We are delighted that a short Q&A recorded especially for this show with The Crying Game's producer, Stephen Woolley, will play after the screening of that film.
A 15min interval will separate the two features.
THE CRYING GAME (1992, 112 mins)
Director: Neil Jordan
Rated 18 for strong language, and strong bloody violence.
“Efficient and ingenious. The physical production is as lush as the film's romantic longing”- New York Times
“Has the sure grip and the unstoppable momentum of a dream – which are qualities, too of great fairy tales and the most memorable pop songs"- New Yorker
The Troubles provide the backdrop for a study of sexual identity in this landmark drama from director Neil Jordan (Michael Collins, Interview with the Vampire) and producer Stephen Woolley (Carol). When British soldier Jody (Forest Whitaker) is kidnapped by the IRA, he strikes up an unlikely friendship with his captor, Fergus (Stephen Rea). When the abduction goes awry, Fergus leaves for London where he becomes embroiled in a curious love triangle with Dil (Jaye Davidson), Jody's beautiful partner. This Academy Award-winning thriller challenged mainstream sexual stereotypes and remains a powerful and poignant exploration of gender and identity.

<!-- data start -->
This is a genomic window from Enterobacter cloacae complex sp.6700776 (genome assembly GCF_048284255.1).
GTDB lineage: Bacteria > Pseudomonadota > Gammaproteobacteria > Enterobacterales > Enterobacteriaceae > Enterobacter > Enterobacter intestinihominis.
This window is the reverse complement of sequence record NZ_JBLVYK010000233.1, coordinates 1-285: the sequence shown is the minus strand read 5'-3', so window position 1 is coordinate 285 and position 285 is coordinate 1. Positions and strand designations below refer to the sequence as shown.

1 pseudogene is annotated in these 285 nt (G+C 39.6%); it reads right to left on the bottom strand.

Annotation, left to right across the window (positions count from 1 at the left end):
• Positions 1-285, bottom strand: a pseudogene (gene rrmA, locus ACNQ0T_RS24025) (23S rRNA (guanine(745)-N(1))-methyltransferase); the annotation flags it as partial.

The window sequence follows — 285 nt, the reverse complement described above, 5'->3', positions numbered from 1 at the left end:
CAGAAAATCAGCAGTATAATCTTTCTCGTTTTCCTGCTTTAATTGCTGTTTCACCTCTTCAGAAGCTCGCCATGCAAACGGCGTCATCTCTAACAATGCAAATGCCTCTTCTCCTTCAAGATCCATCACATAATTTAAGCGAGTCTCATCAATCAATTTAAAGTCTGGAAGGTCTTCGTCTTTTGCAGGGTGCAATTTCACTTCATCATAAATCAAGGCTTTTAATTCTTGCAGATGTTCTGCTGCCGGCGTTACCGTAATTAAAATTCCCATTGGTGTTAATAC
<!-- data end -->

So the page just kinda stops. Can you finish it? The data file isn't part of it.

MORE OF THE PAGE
QUEERAMA (2017, 70mins)
Director: Daisy Asquith.
Rated 15 for strong sex, nudity, and language.
“Daisy Asquith’s labour of love Queerama is both a heartening celebration of progress and a cautionary reminder of all the broken lives and lonely hearts trampled along the way”- Screen Daily
Crafted from the treasures of the BFI National Archive, Queerama traverses a century of gay experiences and encompasses persecution and prosecution, love and desire, forbidden encounters, sexual liberation and Pride. Weaving in the music of John Grant, Goldfrapp and Hercules & Love Affair, Daisy Asquith guides us through queer relationships, desires, fears and expressions against a backdrop of incredible change.
About Stephen Woolley:
As a Londoner Woolley has enjoyed reflecting in his films the good, the bad and the ugly of our capital city, from Notting Hill race riots in the fifties in Absolute Beginners, 60’s political Westminster scandals in Scandal, love and lost love during the Blitz in End of the Affair and Their Finest, the struggle for equal pay in 68 with Made In Dagenham and violence, and corruption on the streets of Soho in Mona Lisa and Hyena. His latest film Living, set in the early fifties, captures another aspect of his beloved London - the power of County Hall - as does the vivid, underground world of The Crying Game, the movie that discovered Hoxton.